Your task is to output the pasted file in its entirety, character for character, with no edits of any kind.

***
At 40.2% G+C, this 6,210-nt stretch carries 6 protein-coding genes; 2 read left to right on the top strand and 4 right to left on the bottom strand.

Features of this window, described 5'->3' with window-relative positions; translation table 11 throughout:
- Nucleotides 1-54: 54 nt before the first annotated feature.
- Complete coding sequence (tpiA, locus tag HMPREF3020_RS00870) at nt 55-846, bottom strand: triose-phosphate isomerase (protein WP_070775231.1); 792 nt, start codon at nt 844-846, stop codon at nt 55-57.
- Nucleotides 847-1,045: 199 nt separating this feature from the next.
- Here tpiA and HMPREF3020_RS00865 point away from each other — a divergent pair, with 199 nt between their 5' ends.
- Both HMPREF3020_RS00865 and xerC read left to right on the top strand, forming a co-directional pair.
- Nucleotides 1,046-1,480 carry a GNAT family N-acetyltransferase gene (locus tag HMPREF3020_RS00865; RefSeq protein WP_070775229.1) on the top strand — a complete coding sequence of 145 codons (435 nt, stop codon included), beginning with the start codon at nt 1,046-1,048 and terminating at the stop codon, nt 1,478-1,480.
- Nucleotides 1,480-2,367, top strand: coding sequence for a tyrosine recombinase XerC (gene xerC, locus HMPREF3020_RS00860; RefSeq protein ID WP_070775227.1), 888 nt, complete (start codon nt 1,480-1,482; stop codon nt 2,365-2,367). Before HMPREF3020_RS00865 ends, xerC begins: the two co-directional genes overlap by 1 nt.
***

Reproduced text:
At 40.2% G+C, this 6,210-nt stretch carries 6 protein-coding genes; 2 read left to right on the top strand and 4 right to left on the bottom strand.

Features of this window, described 5'->3' with window-relative positions; translation table 11 throughout:
- Nucleotides 1-54: 54 nt before the first annotated feature.
- Complete coding sequence (tpiA, locus tag HMPREF3020_RS00870) at nt 55-846, bottom strand: triose-phosphate isomerase (protein WP_070775231.1); 792 nt, start codon at nt 844-846, stop codon at nt 55-57.
- Nucleotides 847-1,045: 199 nt separating this feature from the next.
- Here tpiA and HMPREF3020_RS00865 point away from each other — a divergent pair, with 199 nt between their 5' ends.
- Both HMPREF3020_RS00865 and xerC read left to right on the top strand, forming a co-directional pair.
- Nucleotides 1,046-1,480 carry a GNAT family N-acetyltransferase gene (locus tag HMPREF3020_RS00865; RefSeq protein WP_070775229.1) on the top strand — a complete coding sequence of 145 codons (435 nt, stop codon included), beginning with the start codon at nt 1,046-1,048 and terminating at the stop codon, nt 1,478-1,480.
- Nucleotides 1,480-2,367, top strand: coding sequence for a tyrosine recombinase XerC (gene xerC, locus HMPREF3020_RS00860; RefSeq protein ID WP_070775227.1), 888 nt, complete (start codon nt 1,480-1,482; stop codon nt 2,365-2,367). Before HMPREF3020_RS00865 ends, xerC begins: the two co-directional genes overlap by 1 nt.